The Drill Team

Washington politicians say that tapping into sources of oil that were once off-limits is good for America. Is it also good for Texas?

October 2008By Comments

Power to the people: The choices we make in the energy wars will speak to our view of the future.
Illustration by Brian Rea

Despite two presidential candidates who claim to exude bipartisan appeal, our nation has come to the eve of another election as bitterly divided as ever. The real surprise, however, is that we’re no longer nursing grudges over old favorites like race and religion or the war in Iraq; even 2004’s most successful wedge issue, gay marriage, has remained on the shelf despite months of same-sex weddings that were green-lighted last spring by the California Supreme Court. Instead, in a year in which America earned a measure of redemption for centuries of racial division and injustice, we’re suddenly learning how to hate one another over energy.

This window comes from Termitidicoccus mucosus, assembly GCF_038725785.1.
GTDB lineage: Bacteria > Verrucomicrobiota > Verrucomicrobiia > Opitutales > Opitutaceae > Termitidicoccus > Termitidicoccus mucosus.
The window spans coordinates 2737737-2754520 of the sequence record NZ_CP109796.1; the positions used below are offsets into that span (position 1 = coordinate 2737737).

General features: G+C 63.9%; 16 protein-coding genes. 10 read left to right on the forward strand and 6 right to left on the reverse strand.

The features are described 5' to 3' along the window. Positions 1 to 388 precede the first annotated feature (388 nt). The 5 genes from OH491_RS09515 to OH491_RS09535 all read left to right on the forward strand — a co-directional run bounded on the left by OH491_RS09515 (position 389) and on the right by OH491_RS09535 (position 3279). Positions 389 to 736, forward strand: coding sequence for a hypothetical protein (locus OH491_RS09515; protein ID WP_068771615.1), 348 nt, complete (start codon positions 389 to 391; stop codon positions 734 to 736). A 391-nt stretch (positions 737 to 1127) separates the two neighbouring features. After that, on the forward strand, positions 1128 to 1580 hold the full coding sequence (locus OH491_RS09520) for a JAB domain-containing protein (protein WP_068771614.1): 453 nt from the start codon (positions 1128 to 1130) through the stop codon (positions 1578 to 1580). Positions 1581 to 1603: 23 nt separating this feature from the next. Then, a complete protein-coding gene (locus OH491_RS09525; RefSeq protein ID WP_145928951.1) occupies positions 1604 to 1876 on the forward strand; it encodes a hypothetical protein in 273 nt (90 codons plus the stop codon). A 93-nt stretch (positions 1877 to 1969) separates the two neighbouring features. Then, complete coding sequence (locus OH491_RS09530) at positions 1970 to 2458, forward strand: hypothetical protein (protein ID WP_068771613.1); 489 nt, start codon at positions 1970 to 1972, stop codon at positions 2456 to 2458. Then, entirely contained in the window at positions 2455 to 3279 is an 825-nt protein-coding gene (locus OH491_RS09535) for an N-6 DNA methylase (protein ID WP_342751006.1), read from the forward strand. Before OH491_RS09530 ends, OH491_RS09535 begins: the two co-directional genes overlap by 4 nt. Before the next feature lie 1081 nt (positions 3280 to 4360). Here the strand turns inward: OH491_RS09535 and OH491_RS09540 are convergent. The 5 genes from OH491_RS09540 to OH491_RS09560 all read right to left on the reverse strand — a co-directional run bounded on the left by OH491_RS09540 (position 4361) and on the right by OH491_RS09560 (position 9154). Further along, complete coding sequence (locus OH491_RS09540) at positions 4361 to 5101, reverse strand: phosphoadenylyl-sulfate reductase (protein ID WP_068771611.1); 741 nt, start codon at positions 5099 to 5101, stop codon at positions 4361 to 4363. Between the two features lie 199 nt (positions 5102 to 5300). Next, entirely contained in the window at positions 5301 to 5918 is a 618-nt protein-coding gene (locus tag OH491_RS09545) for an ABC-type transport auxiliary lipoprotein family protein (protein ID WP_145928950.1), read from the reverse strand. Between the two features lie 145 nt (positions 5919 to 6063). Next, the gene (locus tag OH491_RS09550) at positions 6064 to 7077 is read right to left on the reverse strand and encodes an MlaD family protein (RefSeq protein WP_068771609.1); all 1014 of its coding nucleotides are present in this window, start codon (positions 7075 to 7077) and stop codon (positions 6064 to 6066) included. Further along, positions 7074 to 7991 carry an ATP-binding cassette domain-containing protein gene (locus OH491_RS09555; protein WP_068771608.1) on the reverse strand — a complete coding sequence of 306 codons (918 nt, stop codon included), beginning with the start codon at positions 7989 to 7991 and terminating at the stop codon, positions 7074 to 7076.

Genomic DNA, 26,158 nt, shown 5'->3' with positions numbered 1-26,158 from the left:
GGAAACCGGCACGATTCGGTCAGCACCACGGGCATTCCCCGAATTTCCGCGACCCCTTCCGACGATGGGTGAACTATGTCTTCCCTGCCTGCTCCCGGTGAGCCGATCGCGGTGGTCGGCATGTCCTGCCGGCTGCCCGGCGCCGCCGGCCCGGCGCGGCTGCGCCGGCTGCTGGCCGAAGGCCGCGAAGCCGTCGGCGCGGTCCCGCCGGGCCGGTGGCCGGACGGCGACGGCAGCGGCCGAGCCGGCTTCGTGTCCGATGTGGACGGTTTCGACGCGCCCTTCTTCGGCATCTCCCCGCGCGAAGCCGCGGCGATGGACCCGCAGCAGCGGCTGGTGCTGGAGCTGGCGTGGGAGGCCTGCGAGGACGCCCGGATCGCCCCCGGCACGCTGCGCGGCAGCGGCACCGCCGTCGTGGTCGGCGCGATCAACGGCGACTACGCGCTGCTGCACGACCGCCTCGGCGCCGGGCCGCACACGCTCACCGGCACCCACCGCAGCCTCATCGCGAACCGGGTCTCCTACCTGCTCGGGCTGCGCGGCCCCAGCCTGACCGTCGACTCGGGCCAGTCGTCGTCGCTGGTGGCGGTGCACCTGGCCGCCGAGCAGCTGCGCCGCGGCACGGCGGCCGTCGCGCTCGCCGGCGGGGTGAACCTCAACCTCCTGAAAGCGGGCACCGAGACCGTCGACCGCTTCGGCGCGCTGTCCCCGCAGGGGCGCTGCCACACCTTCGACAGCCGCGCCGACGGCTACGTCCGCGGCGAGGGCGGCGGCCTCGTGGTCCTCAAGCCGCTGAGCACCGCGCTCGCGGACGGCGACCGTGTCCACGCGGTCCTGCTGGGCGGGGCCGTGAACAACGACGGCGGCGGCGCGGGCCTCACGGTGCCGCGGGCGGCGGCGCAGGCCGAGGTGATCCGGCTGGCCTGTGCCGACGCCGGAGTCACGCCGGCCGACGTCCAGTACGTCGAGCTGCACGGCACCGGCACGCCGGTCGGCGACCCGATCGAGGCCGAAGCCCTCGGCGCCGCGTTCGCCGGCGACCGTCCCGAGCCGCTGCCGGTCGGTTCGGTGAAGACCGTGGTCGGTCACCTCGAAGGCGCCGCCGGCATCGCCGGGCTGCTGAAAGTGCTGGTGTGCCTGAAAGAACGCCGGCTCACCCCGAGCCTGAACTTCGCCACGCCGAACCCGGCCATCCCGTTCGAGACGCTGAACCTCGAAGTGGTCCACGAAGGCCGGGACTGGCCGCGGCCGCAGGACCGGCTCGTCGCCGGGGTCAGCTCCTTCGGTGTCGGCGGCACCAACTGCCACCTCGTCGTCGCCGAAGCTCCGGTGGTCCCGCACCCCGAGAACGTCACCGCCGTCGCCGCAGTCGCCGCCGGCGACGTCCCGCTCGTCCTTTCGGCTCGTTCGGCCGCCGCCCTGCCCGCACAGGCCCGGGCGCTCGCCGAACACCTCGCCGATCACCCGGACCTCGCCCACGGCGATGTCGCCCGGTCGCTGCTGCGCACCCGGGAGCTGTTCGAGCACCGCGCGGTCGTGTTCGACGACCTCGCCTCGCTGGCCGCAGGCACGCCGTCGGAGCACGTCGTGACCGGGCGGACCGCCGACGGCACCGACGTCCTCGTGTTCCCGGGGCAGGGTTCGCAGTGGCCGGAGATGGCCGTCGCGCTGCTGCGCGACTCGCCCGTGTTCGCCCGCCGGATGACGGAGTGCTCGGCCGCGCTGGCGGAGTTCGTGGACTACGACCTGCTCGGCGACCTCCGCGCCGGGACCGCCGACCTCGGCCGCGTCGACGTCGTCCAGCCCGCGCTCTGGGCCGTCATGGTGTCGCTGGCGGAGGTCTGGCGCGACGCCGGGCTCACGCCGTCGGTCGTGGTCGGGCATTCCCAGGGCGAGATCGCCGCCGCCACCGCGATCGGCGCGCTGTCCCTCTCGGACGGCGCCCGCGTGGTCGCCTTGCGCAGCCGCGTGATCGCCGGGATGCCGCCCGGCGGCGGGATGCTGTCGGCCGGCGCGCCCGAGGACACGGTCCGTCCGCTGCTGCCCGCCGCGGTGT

At first blush, the energy issue seemed unlikely to dominate this election cycle, principally because Barack Obama and John McCain are almost two peas in a pod on global warming and its remedies. But give George W. Bush his due; when it comes to identifying the hot-button issues that divide us, our approval-challenged president is no lame duck. How else to explain the gusher of vitriol that erupted when he announced in mid-June that the first step to energy independence was lifting a ban on oil exploration in the waters off our coasts? Never mind that president George H.W. Bush had signed that ban back in 1990 and that Jeb Bush, the former governor of Florida, still supported it. Republicans rallied behind the president as if it were the run-up to the Iraq war. McCain, whose concession that “global warming is a real problem” had deeply chagrined the talk radio set, finally became a hero to the chattering right when he quickly flip-flopped on his long-standing opposition to offshore drilling. Obama, by contrast, waited more than a month, with opinion polls showing that Americans favored drilling almost two to one, before he announced he would accept a carefully “circumscribed” drilling strategy. By the time the two gymnasts had more or less landed back on the same page, Obama appeared to be out of touch with American workers fuming at $4 per gallon gas, while McCain, who angrily shouted, “We’re gonna drill here, and we’re gonna drill now!” to a revved-up biker rally, seemed to share their outrage.